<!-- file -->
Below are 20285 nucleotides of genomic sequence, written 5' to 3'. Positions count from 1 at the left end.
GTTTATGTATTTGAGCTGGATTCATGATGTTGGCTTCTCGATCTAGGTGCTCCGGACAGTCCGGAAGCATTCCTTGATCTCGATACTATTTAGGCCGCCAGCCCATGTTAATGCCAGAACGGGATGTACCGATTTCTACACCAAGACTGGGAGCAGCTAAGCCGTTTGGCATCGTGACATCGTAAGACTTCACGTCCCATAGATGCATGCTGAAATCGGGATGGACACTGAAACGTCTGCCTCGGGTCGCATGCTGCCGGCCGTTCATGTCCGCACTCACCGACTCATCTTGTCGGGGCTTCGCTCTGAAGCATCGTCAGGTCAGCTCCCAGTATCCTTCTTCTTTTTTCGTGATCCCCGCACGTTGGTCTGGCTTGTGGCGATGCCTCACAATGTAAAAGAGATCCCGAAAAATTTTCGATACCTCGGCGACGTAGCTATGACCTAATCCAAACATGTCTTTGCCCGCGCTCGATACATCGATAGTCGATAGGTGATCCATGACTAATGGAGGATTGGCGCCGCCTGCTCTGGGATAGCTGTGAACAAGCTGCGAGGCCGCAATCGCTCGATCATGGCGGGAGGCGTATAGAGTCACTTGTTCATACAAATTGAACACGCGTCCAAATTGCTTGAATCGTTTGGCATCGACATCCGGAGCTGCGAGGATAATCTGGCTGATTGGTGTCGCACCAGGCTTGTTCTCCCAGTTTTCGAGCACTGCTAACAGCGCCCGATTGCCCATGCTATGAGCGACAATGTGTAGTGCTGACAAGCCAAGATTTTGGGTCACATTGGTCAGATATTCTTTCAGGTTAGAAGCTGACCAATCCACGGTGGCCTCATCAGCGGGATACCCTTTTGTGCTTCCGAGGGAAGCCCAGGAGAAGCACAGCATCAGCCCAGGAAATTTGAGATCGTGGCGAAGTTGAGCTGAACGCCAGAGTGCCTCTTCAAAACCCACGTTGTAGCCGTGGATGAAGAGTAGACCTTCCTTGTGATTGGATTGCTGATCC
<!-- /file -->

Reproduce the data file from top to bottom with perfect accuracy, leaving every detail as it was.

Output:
Below are 20285 nucleotides of genomic sequence, written 5' to 3'. Positions count from 1 at the left end.
GTTTATGTATTTGAGCTGGATTCATGATGTTGGCTTCTCGATCTAGGTGCTCCGGACAGTCCGGAAGCATTCCTTGATCTCGATACTATTTAGGCCGCCAGCCCATGTTAATGCCAGAACGGGATGTACCGATTTCTACACCAAGACTGGGAGCAGCTAAGCCGTTTGGCATCGTGACATCGTAAGACTTCACGTCCCATAGATGCATGCTGAAATCGGGATGGACACTGAAACGTCTGCCTCGGGTCGCATGCTGCCGGCCGTTCATGTCCGCACTCACCGACTCATCTTGTCGGGGCTTCGCTCTGAAGCATCGTCAGGTCAGCTCCCAGTATCCTTCTTCTTTTTTCGTGATCCCCGCACGTTGGTCTGGCTTGTGGCGATGCCTCACAATGTAAAAGAGATCCCGAAAAATTTTCGATACCTCGGCGACGTAGCTATGACCTAATCCAAACATGTCTTTGCCCGCGCTCGATACATCGATAGTCGATAGGTGATCCATGACTAATGGAGGATTGGCGCCGCCTGCTCTGGGATAGCTGTGAACAAGCTGCGAGGCCGCAATCGCTCGATCATGGCGGGAGGCGTATAGAGTCACTTGTTCATACAAATTGAACACGCGTCCAAATTGCTTGAATCGTTTGGCATCGACATCCGGAGCTGCGAGGATAATCTGGCTGATTGGTGTCGCACCAGGCTTGTTCTCCCAGTTTTCGAGCACTGCTAACAGCGCCCGATTGCCCATGCTATGAGCGACAATGTGTAGTGCTGACAAGCCAAGATTTTGGGTCACATTGGTCAGATATTCTTTCAGGTTAGAAGCTGACCAATCCACGGTGGCCTCATCAGCGGGATACCCTTTTGTGCTTCCGAGGGAAGCCCAGGAGAAGCACAGCATCAGCCCAGGAAATTTGAGATCGTGGCGAAGTTGAGCTGAACGCCAGAGTGCCTCTTCAAAACCCACGTTGTAGCCGTGGATGAAGAGTAGACCTTCCTTGTGATTGGATTGCTGATCC